Tips & Techniques: A '70s Sound For the '90s

by Al Peterson

It never fails. Only last week that new production library and FX collection arrived at the studio, and the old "disco" collection finally got ash-canned, just in time for your PD to tell you he's planning a Labor Day "70's Weekend" and needs all that stuff to pull it off.

Don't sweat it. With some ingenuity and a touch of technology you probably already have in your studio, you can come to the rescue once again.

True, you can always seamlessly splice together musical montages of hits from Steely Dan, the Doobies, and the Eagles, but for that "70's Sound", fly them through the flanger (or reel-flange on the way to cart) -- just like they did back when.

Liners and bumpers get extra oomph with a touch of vocal doubling: merely overdub your voice part twice a la John Lennon's recording style.

Much of what was accomplished production-wise during the 70's was due to the limitations of technology available, but considering a good number of stations are now better equipped than many recording facilities back then, recreating a typical 70's sound with new toys is a breeze. Just keep a few things in mind:

Violinists got rich playing on disco records, so stock up on a few good string patch diskettes for the sampler. There was hardly any reverberation on rhythm tracks and lots of Latin percussion sound (finally, you get to use that "Agogo" button!), so leave out that Collins snare effect on custom music tracks. Same goes for saxes (witness "Sir Duke" or "The Night Chicago Died"); dry, dry, dry. For my money, Sound Ideas' Sampler Library and the McGill University collection are among the best sampler libraries available.

Some sounds of the seventies are better left to the original devices that created them -- I say this to keep you from going nuts trying to write a new patch at 11 p.m. Thursday night. For instance, that's an EMI-Wurlitzer electric piano on Queen's "You're My Best Friend," an overdriven guitar played with a coin (honest) on everything Queen did, Roto-Toms for "Beach Baby's" round-the-kit fills, and the ever-present Syn-Drums to do those descending percussive stabs in "Baker Street." Some of these babies are tough to find, but your local high school should have a set of Roto-Toms you can load into the sampler, and the Mattel SynSonics toy drum box does a pretty respectable job on "Baker Street."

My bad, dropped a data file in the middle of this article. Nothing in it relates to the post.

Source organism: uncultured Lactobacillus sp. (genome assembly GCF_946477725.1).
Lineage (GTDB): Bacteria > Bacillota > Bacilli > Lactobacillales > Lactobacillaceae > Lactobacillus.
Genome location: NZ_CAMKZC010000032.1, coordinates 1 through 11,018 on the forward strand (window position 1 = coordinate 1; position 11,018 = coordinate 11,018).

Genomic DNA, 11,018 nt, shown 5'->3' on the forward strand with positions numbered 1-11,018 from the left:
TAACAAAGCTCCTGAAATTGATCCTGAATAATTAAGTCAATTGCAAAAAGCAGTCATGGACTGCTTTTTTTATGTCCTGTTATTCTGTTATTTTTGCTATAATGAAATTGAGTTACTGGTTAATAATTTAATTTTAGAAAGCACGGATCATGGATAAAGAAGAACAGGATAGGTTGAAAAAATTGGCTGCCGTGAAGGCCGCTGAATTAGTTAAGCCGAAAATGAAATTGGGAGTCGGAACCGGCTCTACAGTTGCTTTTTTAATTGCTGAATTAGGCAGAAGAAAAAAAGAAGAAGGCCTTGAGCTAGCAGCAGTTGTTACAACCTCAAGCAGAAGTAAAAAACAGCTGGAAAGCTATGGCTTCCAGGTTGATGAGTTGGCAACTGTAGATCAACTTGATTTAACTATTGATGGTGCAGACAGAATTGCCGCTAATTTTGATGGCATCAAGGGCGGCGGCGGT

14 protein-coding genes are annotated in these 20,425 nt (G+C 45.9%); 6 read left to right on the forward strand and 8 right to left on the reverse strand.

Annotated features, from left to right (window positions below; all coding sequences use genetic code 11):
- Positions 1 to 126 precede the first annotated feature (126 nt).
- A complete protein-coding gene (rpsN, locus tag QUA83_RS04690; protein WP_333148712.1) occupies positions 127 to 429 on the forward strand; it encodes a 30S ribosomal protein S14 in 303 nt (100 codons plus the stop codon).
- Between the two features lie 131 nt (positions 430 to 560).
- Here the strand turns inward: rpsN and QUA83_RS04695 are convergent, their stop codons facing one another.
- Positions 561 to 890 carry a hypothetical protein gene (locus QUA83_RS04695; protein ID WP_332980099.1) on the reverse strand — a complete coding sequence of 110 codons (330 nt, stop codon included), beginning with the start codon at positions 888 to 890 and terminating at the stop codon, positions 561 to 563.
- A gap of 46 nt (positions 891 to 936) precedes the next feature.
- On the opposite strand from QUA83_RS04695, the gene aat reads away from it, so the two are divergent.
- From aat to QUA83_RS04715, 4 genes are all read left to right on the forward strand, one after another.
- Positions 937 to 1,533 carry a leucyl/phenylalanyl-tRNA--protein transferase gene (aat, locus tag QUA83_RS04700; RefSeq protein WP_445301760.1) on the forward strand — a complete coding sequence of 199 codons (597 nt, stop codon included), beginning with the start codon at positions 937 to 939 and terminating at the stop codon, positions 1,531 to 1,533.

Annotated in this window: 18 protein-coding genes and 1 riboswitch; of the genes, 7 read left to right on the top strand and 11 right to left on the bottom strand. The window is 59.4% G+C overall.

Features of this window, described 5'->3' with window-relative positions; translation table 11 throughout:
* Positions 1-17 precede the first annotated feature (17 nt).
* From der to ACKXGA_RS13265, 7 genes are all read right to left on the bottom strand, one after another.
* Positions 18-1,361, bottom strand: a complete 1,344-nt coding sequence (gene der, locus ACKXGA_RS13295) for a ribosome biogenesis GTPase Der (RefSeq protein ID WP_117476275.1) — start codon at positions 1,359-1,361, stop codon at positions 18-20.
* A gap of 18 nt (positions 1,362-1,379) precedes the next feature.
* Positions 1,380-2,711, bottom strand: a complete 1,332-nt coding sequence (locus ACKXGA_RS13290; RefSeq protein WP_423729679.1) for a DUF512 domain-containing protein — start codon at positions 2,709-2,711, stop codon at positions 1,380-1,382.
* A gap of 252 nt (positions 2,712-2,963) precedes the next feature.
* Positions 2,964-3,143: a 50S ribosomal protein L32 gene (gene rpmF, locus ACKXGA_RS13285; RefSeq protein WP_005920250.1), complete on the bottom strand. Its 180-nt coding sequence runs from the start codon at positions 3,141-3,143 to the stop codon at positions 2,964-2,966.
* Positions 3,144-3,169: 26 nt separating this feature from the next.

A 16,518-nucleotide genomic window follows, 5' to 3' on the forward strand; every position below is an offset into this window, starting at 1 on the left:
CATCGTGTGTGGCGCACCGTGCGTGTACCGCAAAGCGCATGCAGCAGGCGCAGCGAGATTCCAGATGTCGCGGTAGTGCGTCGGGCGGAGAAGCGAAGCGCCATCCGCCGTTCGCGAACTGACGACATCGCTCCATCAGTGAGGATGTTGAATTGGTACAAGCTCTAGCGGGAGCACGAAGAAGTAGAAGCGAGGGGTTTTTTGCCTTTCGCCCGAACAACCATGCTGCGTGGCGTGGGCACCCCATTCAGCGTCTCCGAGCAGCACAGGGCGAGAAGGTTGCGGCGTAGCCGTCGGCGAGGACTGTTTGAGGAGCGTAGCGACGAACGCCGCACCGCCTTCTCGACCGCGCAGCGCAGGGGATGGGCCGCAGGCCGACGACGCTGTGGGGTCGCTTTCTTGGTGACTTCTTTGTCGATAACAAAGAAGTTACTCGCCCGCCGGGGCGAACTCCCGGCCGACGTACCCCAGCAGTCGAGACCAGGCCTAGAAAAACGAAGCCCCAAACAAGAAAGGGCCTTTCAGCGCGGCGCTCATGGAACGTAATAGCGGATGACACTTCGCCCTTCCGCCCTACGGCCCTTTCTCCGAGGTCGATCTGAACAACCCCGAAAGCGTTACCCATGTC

For that ELO "Mr. Blue Sky" sound, PAIA company makes a vocoder (analog, no less) in kit form for under $100. It's worth a lot more for its sonic capabilities. Get their address from any magazine on electronic music.

If you saved your old analog synth at your Mom's house, send for it. The seventies sound isn't complete without fills from the old Moog or ARP console. Apologies to Yamaha, Roland and Korg, but there is still nothing like analog VCO's, VCA's, and sweepable filters to bring 1975 back to life.

Get ready for a rude surprise. MIDI wasn't around then. If you'll be doing some custom seventies style music for your station, understand you'll be loading discrete tracks into the multi, which calls for a certain degree of musicianship (or maybe your friends can double up on some parts). Doing your own custom music is a gas -- instead of using a laser blast (to cover a bum splice) on your way into your station's ID logo, mix the logo directly into what you're doing. Right at the end, play that little musical signature that's on all your ID's. Mine is F#-G-A-A-D-D octave. How hard is that? Drop in a filtered noise sweep from the Moog, and presto -- leisure suits just came back.

Final tips: thin out your rhythm track a little, as drum parts weren't as prominent in the mix as they are today. Go nuts with compression on vocals for that "top 40 AM sound," and be as sparing as you can with reverberation.

And before you go to tape, don't forget a cheap wah-wah pedal for the "Shaft" sound... wacka-chucka-chucka-chucka.

Have an outasight, groovy mixdown, man, and keep your lapels out of the tape path. _

Al also sends us this patch for the Yamaha SPX-1000:

Sometimes the best sounds are the ones that happen accidentally, and this one's a beauty.

Whenever I high-speed dub reels for our Sunday shows (all reels are bounced over to two large ones), I always send a little audio to the SPX-1000 pitched down an octave so I can hear "human voices" and not gerbil gibberish.

Anyway, after one reel was done, I marveled at the sound Bad Erasure Noise (or "BEN" for short) made pitched down -12 semitones. After a little tweaking, I came up with "Bradbury."

Named by our promotions guy ("that sounds like what a carousel would, in some hellish Ray Bradbury story"), it's a pitch shift program with massive regeneration and long delay times. When collected onto a reel, it's a fantastic background "space" effect.

The SPX is set to the parameters below. Badly bulk erase a cart so it's deliberately filled with shoop-shoop, thump, and as much garbage as is tolerable. Send it through the SPX, while constantly varying the pitch and delay times via MIDI or front panel controls. The result at first will be crap, but imagination takes over shortly from there.

If anybody from Yamaha Corp. reads R.A.P., I sure wish they'd come up with a software update where delay/feedback levels can be addressed by MIDI continuous controllers. I'd be the first in line to buy the chip.

Begin with #39 -- Stereo Pitch

PITCH: +5 - +24 P. FINE: 0
DELAY: 200 - 2300 FB GAIN: +77
BASE KEY: C3 EQ: OFF
BAL: 100 OUT LVL: 100

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